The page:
TGF-β1 regulates differentiation of bone marrow mesenchymal stem cells

Longmei Zhao, Basil M Hantash
Vitamins and Hormones 2011, 87: 127-41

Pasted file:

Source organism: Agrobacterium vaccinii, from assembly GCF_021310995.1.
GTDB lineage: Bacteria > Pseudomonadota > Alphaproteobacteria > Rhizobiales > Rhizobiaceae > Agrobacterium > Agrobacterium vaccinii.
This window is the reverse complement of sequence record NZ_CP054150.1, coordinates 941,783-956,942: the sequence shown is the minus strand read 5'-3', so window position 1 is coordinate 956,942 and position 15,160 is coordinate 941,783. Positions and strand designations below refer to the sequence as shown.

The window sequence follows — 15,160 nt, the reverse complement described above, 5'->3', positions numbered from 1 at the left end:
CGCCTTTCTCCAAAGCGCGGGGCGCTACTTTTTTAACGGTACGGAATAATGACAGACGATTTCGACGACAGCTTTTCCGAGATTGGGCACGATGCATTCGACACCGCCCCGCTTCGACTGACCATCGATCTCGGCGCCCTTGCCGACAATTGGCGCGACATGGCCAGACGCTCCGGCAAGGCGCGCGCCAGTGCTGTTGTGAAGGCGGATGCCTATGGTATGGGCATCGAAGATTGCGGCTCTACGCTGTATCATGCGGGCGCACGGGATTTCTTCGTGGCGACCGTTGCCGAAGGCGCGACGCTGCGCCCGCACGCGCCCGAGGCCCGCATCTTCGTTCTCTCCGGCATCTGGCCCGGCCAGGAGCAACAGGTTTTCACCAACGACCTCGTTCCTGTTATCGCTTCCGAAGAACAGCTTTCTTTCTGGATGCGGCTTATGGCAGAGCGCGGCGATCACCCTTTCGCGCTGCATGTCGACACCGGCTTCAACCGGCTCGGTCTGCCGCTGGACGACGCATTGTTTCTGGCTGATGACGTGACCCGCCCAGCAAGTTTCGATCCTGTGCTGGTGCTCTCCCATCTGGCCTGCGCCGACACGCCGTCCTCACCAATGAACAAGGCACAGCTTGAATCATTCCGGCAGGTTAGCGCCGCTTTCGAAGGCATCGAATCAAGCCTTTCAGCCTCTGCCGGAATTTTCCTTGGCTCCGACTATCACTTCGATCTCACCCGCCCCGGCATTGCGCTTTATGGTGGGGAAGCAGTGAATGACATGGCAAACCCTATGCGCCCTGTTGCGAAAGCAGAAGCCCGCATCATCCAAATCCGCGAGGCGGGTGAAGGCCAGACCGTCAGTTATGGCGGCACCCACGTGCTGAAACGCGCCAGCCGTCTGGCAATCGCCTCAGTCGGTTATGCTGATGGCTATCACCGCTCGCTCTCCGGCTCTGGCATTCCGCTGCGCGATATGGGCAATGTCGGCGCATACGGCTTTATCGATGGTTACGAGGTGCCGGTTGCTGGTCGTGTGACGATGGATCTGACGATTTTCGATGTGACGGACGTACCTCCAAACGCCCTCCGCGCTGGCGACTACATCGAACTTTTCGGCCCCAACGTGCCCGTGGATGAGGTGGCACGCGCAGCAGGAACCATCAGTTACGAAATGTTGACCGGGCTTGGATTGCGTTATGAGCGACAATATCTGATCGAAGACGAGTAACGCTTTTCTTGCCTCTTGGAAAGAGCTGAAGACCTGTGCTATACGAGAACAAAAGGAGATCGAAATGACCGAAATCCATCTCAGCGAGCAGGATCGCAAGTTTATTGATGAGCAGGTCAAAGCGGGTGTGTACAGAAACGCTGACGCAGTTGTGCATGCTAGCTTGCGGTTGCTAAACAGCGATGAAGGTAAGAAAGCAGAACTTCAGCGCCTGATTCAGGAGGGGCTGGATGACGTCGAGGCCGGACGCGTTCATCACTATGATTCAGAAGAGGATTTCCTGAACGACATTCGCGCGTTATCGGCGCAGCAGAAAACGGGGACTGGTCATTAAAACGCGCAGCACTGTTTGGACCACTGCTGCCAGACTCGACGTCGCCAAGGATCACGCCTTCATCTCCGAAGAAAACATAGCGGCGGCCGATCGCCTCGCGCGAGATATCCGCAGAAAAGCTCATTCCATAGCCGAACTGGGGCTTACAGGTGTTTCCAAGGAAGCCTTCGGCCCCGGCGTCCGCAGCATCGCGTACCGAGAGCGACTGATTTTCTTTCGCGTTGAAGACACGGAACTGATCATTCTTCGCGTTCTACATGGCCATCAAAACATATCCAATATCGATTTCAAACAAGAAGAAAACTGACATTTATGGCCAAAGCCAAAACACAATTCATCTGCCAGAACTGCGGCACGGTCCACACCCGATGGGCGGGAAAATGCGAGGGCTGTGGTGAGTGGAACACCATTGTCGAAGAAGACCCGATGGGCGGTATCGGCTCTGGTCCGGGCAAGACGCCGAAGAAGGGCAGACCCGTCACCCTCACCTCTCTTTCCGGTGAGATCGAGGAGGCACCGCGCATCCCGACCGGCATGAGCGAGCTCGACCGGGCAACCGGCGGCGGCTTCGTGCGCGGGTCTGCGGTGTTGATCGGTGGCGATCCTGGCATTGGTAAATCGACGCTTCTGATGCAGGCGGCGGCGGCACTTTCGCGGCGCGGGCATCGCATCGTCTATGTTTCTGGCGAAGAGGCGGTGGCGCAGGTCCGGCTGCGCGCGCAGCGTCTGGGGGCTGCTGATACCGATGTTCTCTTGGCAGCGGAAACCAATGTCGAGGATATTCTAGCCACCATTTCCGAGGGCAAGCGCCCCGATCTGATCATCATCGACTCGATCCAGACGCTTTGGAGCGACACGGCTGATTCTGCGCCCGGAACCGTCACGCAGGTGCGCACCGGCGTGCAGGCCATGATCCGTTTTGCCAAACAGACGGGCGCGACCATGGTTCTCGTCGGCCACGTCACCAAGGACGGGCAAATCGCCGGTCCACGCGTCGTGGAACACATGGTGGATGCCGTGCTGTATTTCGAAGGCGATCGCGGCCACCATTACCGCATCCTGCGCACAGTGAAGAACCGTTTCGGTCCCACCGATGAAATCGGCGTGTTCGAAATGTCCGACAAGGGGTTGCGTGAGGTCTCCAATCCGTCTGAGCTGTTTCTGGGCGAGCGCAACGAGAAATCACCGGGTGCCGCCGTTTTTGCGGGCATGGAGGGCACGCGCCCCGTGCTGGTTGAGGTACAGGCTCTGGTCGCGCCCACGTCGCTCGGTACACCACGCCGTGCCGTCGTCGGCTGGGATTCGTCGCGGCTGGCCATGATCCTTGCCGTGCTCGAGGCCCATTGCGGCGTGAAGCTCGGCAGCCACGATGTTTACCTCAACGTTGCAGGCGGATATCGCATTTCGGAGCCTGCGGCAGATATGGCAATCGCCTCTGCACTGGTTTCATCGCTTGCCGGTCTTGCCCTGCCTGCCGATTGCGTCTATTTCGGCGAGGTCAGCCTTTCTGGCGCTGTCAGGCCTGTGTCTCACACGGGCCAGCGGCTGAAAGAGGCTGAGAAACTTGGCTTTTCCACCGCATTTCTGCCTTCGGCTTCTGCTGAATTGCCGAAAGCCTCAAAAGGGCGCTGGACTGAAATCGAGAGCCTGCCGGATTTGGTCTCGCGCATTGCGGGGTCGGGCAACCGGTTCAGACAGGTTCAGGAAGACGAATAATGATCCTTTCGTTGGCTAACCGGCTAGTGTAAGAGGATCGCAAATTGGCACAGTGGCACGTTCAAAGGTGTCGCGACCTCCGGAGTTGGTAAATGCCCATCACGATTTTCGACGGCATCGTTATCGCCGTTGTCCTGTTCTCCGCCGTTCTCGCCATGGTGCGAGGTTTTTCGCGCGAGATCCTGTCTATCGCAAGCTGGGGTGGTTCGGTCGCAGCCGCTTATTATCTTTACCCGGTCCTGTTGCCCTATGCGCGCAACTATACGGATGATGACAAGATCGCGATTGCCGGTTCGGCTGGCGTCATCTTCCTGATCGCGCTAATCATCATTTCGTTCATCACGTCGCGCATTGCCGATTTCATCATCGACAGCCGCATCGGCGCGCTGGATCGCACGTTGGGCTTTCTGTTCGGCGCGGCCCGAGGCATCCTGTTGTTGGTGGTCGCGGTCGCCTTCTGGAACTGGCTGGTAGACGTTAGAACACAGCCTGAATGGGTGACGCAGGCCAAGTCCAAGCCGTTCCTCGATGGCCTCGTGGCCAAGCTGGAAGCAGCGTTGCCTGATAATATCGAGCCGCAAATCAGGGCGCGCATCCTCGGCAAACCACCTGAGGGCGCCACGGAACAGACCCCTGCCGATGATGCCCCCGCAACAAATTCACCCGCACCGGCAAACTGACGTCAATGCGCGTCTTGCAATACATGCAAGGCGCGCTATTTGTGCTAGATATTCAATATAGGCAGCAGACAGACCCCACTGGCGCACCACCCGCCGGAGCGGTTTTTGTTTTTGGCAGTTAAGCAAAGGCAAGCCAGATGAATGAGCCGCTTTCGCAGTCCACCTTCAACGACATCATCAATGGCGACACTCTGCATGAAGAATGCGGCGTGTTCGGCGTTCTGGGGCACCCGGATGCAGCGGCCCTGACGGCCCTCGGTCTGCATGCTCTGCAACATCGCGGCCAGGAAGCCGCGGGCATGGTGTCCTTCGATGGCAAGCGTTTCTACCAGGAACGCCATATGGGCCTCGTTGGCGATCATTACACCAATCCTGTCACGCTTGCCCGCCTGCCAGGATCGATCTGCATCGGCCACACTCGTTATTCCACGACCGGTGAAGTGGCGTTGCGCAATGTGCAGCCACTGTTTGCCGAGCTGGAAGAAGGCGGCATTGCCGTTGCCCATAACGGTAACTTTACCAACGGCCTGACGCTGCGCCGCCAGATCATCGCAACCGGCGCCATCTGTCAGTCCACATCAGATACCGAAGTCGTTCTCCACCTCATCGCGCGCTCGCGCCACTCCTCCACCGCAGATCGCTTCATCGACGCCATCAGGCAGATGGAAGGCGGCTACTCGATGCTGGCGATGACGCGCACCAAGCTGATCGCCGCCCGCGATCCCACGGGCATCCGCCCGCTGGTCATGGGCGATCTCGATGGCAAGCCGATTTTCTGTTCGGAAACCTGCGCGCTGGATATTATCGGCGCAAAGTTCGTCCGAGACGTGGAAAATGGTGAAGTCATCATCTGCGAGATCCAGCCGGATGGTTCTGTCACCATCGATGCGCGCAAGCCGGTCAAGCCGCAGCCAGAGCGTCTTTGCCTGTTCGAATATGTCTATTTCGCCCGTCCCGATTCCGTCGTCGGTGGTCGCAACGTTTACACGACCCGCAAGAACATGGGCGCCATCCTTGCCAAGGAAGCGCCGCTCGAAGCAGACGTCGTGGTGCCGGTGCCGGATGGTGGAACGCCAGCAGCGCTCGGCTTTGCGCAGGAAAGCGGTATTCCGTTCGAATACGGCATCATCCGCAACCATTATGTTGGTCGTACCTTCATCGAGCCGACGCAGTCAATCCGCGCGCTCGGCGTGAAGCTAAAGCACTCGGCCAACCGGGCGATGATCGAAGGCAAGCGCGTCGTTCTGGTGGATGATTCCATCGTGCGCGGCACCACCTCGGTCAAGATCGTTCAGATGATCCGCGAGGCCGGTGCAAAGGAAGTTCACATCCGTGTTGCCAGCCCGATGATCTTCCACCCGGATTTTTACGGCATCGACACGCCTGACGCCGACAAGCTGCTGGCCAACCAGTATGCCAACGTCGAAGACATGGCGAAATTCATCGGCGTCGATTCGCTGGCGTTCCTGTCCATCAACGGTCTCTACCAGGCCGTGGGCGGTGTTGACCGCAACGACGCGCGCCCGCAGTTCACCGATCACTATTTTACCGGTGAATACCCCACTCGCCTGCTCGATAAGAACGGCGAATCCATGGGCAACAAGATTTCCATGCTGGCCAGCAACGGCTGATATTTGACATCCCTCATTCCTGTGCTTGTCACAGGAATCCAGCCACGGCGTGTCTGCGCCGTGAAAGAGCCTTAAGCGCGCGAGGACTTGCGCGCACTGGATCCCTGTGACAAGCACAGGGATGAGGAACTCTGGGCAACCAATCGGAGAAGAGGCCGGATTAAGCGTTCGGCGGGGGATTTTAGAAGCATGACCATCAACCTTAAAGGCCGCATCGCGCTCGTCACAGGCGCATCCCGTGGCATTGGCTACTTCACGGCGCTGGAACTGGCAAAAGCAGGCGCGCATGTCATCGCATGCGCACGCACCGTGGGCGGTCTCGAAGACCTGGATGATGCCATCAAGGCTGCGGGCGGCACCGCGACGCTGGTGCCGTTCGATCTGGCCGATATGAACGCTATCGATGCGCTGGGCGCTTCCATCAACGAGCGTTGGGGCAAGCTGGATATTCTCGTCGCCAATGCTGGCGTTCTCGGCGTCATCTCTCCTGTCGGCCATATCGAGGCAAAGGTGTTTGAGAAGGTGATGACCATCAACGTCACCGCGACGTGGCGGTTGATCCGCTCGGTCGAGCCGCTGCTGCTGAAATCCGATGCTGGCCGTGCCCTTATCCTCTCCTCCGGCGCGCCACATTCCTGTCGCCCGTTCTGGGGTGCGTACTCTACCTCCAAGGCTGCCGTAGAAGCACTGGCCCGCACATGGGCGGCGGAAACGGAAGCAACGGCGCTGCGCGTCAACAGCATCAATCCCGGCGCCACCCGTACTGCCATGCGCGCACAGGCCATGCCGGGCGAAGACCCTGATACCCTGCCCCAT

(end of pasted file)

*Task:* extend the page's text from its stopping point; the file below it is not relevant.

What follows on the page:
Mesenchymal stromal/stem cells (MSCs) are a small population of stromal cells present in most adult connective tissues, such as bone marrow, fat tissue, and umbilical cord blood. MSCs are maintained in a relative state of quiescence in vivo but, in response to a variety of physiological and pathological stimuli, are capable of proliferating then differentiating into osteoblasts, chondrocytes, adipocytes, or other mesoderm-type lineages like smooth muscle cells (SMCs) and cardiomyocytes. Multiple signaling networks orchestrate MSCs differentiating into functional mesenchymal lineages. Among these, transforming growth factor-β1 (TGF-β1) has emerged as a key player. Hence, we summarize the effects of TGF-β1 on differentiation of MSCs toward different lineages. TGF-β1 can induce either chondrogenic or SMC differentiation of MSCs in vitro. However, it requires cell-cell and cell-matrix interactions, similar to development of these tissues in vivo. The effect of TGF-β1-regulated osteogenic differentiation of MSCs in vitro depends on the specific culture conditions involved. TGF-β1 inhibits adipogenic differentiation of MSCs in monolayer culture. Using this information, we may optimize the culture conditions to differentiate MSCs into desired lineages.

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